See Detecting a classic buffer overflow

Graph Visualisation

Create a Graphviz dot file with e.g.

$ taintgrind tests/sign32 2>&1 | python >

Visualise the graph with

$ sudo apt install graphviz
$ dot -Tpng -o sign32.png

Or, for larger graphs

$ dot -Tsvg -o sign32.svg

Example taint graph

Tainting file input

~/valgrind-X.X.X/taintgrind$ ../build/bin/taintgrind --help
user options for Taintgrind:
    --file-filter=<full_path>   full path of file to taint [""]
    --taint-start=[0,800000]    starting file byte to taint (in hex) [0]
    --taint-len=[0,800000]      number of file bytes to taint from taint-start (in hex)[800000]
    --taint-stdin= no|yes       taint stdin [no]
    --taint-network= no|yes     taint network data [no]
    --taint-all= no|yes         taint all files, stdin, network. warning: slow! [no]
    --tainted-ins-only= no|yes  print tainted instructions only [yes]
    --critical-ins-only= no|yes print critical instructions only [no]
    --compact= no|yes           print the logs in compact form (less difficult to read, faster to process by scripts) [no]\n"
    --smt2= no|yes              output SMT-LIBv2 format [no]\n"
    --head= no|yes              limited taint propagation [no]\n"

If the file-filter field is '*', it is equivalent to --taint-all=yes. Tainted instructions are really instructions where one or more of its input/output variables are tainted. At the moment, critical instructions include loads, stores, conditional jumps and indirect jumps/calls. If --critical-ins-only is turned on, all other instructions are not printed. The --tainted-ins-only and --critical-ins-only options control the output of taintgrind. If both of these options are 'no', then taintgrind prints every instruction executed. Run without any parameters, taintgrind will not taint anything and the program output should be printed.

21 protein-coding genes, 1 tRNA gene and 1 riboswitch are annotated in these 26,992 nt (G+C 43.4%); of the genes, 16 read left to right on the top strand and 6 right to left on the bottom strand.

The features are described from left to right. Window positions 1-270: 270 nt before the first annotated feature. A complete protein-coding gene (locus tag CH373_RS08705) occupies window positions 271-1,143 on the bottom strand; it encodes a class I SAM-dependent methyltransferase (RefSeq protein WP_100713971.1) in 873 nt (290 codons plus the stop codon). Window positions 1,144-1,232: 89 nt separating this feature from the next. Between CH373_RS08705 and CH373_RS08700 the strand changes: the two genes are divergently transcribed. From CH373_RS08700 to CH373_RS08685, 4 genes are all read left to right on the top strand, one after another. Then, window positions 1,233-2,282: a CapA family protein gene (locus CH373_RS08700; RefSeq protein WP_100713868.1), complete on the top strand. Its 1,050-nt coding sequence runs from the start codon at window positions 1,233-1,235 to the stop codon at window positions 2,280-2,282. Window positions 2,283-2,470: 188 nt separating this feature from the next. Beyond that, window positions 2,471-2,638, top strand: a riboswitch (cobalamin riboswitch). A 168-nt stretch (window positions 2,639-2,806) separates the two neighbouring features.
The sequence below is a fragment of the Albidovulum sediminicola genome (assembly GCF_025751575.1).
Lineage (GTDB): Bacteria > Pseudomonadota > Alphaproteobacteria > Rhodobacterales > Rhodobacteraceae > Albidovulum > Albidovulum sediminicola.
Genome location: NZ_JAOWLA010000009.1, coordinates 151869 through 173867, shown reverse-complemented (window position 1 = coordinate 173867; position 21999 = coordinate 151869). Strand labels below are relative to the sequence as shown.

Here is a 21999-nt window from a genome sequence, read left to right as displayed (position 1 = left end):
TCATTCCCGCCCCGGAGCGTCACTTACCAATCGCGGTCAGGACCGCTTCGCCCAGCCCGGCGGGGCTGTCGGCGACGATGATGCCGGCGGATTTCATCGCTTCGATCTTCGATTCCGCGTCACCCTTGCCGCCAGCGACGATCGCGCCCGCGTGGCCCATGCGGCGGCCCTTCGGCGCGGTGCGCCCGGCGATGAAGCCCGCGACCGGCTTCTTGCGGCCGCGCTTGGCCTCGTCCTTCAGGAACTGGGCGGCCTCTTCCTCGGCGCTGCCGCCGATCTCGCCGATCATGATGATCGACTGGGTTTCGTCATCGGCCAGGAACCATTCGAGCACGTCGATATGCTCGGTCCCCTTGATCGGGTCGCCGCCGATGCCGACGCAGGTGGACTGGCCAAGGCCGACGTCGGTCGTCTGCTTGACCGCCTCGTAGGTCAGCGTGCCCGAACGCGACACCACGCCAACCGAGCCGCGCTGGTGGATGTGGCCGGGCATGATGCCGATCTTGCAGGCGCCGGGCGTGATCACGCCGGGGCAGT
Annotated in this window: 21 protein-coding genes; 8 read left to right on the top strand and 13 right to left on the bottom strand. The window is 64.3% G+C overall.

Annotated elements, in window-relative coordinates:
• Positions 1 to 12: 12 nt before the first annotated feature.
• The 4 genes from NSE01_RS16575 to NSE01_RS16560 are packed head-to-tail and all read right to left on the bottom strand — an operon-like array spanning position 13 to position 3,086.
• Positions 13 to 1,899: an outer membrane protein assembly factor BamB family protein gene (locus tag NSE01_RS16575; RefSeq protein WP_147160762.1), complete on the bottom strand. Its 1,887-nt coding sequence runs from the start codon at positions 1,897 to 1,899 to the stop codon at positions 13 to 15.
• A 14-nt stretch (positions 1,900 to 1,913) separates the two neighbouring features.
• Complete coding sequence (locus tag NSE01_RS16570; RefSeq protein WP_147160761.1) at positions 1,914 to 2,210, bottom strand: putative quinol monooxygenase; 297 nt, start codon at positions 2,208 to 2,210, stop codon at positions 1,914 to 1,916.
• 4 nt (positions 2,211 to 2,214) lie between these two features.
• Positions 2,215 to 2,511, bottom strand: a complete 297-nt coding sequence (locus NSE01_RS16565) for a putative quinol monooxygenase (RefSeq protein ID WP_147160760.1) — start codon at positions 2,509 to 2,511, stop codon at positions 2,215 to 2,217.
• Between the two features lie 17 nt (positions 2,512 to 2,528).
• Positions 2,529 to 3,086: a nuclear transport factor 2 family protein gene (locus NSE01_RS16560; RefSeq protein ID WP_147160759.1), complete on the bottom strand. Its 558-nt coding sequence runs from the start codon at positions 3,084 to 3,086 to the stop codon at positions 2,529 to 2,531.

To taint all contents of a file, run:

$ taintgrind --file-filter=/path/to/test.txt gzip -c path/to/test.txt

To limit taint to certain bytes, run:

$ taintgrind --file-filter=/path/to/test.txt --taint-start=0 --taint-len=1 gzip path/to/test.txt

For generating SMT Libv2, see Generating SMT Libv2 output

For limiting taint propagation, see Limiting taint propagation

Reverse taint analysis

Reverse taint analysis tracks data from sink to the source. After a crash, use rtaint on the Taintgrind log file to track data back to the input file.


Taintgrind is based on Valgrind's MemCheck and Flayer.

Taintgrind borrows the bit-precise shadow memory from MemCheck and only propagates explicit data flow. This means that Taintgrind will not propagate taint in control structures such as if-else, for-loops and while-loops. Taintgrind will also not propagate taint in dereferenced tainted pointers. For more information, see Control-flow and Pointer tainting.

Taintgrind has been used in SOAAP and Secretgrind.


Taintgrind is licensed under GNU GPLv2.


Many of the improvements wouldn't be possible without help, feedback, bug reports, or patches from:

Khilan Gudka
Laurent Simon
Giuseppe Di Guglielmo
Marc Heuse
Marek Zmysłowski